Protecting outdoor workers from summer heatJune 20th, 2012 at 1:38 pm by Jim Spencer under Weather
Water, rest, and shade. Those were the three critical elements highlighted in a conference call weathercasters across the nation had today with Hilda Solis, Secretary of Labor, and the National Weather Service.
They asked us to speak directly to our viewers who work outdoors in the summer heat, and make sure they know the five steps to staying safe during the summer:
1. Drink water every 15 minutes, whether you’re thirsty or not
2. Take frequent rest breaks, in the shade
3. Wear a hat, and dress in light weight, light colored clothing
4. Know the signs of heat illness, and emergency treatment
5. Keep an eye on fellow workers
They also asked us to remind employers that they have a responsibility to provide regular breaks, continuous access to water, and training for their workers about heat illnesses.
Here is more information from OSHA:
Welcome to OSHA’s Campaign to Prevent Heat Illness in Outdoor Workers
HEAT ILLNESS CAN BE DEADLY. Every year, thousands of workers become sick from exposure to heat, and some even die. These illnesses and deaths are preventable.
This webpage is part of OSHA’s nationwide outreach campaign to raise awareness among workers and employers about the hazards of working outdoors in hot weather. The educational resources on this website give workers and employers information about heat illnesses and how to prevent them. There are also training tools for employers to use and posters to display at their worksites. Many of the new resources target vulnerable workers with limited English proficiency. OSHA will continue to add information and tools to this page throughout the summer.
OSHA is also partnering with the National Oceanic and Atmospheric Administration (NOAA) on weather service alerts. NOAA’s Heat Watch page now includes worker safety precautions when extreme heat alerts are issued.
We invite you to join in this effort by helping to reach workers and employers in your community with the resources you will find on this site.
Who is affected? Workers exposed to hot and humid conditions are at risk of heat illness, especially those doing heavy work tasks or using bulky protective clothing and equipment. Some workers might be at greater risk than others if they have not built up a tolerance to hot conditions.
What is heat illness? The body normally cools itself by sweating. During hot weather, especially with high humidity, sweating isn’t enough. Body temperature can rise to dangerous levels if precautions are not taken. Heat illnesses range from heat rash and heat cramps to heat exhaustion and heat stroke. Heat stroke can result in death and requires immediate medical attention.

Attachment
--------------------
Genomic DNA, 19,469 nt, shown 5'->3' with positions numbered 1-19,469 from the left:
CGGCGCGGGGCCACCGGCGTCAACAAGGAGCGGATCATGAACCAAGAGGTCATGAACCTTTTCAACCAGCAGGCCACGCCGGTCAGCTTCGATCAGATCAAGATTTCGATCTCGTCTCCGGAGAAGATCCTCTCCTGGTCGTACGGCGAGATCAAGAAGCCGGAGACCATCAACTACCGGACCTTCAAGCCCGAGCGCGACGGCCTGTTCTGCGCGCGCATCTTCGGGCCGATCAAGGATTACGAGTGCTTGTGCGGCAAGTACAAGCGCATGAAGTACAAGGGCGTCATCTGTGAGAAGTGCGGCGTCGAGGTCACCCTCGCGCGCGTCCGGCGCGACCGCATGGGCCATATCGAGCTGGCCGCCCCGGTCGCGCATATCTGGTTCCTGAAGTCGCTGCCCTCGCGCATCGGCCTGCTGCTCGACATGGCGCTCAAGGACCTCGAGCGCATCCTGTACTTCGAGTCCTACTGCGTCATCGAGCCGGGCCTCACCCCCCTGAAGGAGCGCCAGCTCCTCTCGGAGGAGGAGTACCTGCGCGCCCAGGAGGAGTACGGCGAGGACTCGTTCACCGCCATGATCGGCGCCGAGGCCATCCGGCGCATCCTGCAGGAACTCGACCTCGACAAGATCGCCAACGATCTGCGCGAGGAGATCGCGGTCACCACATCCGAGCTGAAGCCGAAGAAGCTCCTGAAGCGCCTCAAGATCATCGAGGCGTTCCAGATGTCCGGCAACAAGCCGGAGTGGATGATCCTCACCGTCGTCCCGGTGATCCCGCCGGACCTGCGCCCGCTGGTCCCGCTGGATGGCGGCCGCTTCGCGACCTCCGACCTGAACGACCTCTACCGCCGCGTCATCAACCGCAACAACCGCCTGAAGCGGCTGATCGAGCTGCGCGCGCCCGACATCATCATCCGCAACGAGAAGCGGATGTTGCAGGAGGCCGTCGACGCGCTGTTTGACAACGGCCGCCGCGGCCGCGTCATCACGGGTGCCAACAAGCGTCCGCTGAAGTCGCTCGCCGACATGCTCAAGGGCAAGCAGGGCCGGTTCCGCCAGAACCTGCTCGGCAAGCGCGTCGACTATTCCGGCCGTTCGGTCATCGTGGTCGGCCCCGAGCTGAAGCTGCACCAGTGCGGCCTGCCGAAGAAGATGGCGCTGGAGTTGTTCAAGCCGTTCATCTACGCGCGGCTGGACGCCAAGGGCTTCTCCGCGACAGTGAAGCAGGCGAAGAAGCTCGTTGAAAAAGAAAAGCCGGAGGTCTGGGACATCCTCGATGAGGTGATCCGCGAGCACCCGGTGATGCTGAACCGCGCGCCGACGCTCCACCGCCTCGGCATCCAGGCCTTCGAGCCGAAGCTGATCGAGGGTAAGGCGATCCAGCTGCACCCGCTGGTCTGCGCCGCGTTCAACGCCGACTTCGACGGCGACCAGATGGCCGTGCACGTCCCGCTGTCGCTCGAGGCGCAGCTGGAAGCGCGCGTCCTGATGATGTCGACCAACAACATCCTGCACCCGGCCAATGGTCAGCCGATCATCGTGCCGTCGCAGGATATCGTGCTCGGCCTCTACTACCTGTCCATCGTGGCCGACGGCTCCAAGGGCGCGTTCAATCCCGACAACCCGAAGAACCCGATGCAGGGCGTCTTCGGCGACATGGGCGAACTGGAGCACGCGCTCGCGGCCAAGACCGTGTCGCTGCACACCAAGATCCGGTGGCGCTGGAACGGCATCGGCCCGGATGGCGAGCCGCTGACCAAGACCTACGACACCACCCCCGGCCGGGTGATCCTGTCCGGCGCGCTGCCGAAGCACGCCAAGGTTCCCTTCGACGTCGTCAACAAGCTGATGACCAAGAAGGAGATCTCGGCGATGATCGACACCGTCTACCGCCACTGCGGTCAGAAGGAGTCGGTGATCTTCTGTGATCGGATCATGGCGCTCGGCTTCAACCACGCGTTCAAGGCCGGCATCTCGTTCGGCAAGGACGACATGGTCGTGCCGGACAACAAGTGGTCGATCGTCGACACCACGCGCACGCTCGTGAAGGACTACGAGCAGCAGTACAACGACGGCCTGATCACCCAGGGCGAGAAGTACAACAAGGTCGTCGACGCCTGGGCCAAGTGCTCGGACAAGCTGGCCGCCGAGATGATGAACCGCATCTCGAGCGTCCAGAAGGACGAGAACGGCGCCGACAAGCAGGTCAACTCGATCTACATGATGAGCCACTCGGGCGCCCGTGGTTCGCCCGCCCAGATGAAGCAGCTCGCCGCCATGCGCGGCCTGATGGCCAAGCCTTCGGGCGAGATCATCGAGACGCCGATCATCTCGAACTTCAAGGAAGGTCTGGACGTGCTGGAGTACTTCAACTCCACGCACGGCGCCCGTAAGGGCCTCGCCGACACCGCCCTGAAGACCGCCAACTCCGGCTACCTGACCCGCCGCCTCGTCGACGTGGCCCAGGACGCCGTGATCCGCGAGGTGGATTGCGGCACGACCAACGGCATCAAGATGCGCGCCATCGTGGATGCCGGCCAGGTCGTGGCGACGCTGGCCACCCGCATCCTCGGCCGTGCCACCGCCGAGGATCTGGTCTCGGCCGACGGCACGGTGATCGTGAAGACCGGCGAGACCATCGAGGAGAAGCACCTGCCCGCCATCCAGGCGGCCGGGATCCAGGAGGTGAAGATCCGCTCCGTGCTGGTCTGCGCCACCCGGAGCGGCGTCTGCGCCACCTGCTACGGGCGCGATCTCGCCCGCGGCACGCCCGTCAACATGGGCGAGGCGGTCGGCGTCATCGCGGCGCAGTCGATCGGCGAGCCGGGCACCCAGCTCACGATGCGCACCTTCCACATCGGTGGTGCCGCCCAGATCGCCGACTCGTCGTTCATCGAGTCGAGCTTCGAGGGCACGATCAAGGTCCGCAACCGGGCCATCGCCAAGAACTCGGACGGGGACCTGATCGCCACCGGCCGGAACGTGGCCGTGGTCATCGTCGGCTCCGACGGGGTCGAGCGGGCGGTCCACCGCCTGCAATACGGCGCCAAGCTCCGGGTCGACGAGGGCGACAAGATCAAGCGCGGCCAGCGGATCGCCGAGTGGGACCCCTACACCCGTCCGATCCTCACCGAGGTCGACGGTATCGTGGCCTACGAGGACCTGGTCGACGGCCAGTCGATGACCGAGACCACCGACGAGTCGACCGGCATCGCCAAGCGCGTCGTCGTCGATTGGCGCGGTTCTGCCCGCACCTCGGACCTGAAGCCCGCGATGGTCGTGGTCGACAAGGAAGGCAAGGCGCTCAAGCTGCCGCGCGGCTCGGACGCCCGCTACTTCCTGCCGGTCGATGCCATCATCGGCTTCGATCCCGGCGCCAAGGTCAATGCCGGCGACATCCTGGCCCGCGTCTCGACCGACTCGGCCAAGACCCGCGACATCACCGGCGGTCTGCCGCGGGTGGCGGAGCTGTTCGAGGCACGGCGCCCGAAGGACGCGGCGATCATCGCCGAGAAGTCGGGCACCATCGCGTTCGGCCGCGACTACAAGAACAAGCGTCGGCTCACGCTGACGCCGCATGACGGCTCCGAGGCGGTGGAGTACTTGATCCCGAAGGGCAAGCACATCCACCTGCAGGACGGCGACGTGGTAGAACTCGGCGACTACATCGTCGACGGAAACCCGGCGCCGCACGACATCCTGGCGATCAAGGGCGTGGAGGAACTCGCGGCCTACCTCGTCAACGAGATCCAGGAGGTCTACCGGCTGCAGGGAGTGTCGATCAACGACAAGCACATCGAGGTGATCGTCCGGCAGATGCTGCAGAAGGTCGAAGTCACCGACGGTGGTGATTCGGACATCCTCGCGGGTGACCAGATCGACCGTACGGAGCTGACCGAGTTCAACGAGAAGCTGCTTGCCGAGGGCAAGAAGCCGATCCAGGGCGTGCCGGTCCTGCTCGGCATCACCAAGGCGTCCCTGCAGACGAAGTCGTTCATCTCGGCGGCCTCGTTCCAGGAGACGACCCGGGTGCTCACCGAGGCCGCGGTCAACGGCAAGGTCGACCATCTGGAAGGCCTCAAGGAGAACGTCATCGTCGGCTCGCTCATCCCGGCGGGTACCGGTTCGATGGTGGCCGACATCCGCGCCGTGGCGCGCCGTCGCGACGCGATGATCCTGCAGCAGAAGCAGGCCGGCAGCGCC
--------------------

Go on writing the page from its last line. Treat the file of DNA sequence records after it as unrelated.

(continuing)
How can heat illness be prevented? Remember three simple words: water, rest, shade. Drinking water often, taking breaks, and limiting time in the heat can help prevent heat illness. Employers should include these prevention steps in worksite training and plans. Gradually build up to heavy work in hot conditions. This helps you build tolerance to the heat – or become acclimated. Employers should take steps that help workers become acclimated, especially workers who are new to working outdoors in the heat or have been away from work for a week or more. Gradually increase workloads and allow more frequent breaks during the first week of work. Also, it’s important to know and look out for the symptoms of heat illness in yourself and others during hot weather. Plan for an emergency and know what to do — acting quickly can save lives!
NEW HEAT SAFETY APP
By U.S. Department of Labor (DOL), Occupational Safety and Health Administration (OSHA)
When you’re working in the heat, safety comes first. With the OSHA Heat Safety Tool, you have vital safety information available whenever and wherever you need it — right on your mobile phone.
The App allows workers and supervisors to calculate the heat index for their worksite, and, based on the heat index, displays a risk level to outdoor workers. Then, with a simple “click,” you can get reminders about the protective measures that should be taken at that risk level to protect workers from heat-related illness—reminders about drinking enough fluids, scheduling rest breaks, planning for and knowing what to do in an emergency, adjusting work operations, gradually building up the workload for new workers, training on heat illness signs and symptoms, and monitoring each other for signs and symptoms of heat-related illness.
Stay informed and safe in the heat, check your risk level.
The source code for this app is available for download:
Accessibility Assistance: Contact the OSHA Directorate of Technical Support and Emergency Management at (202) 693-2300 for assistance with accessing the application or ZIP materials.
*These files are provided for downloading.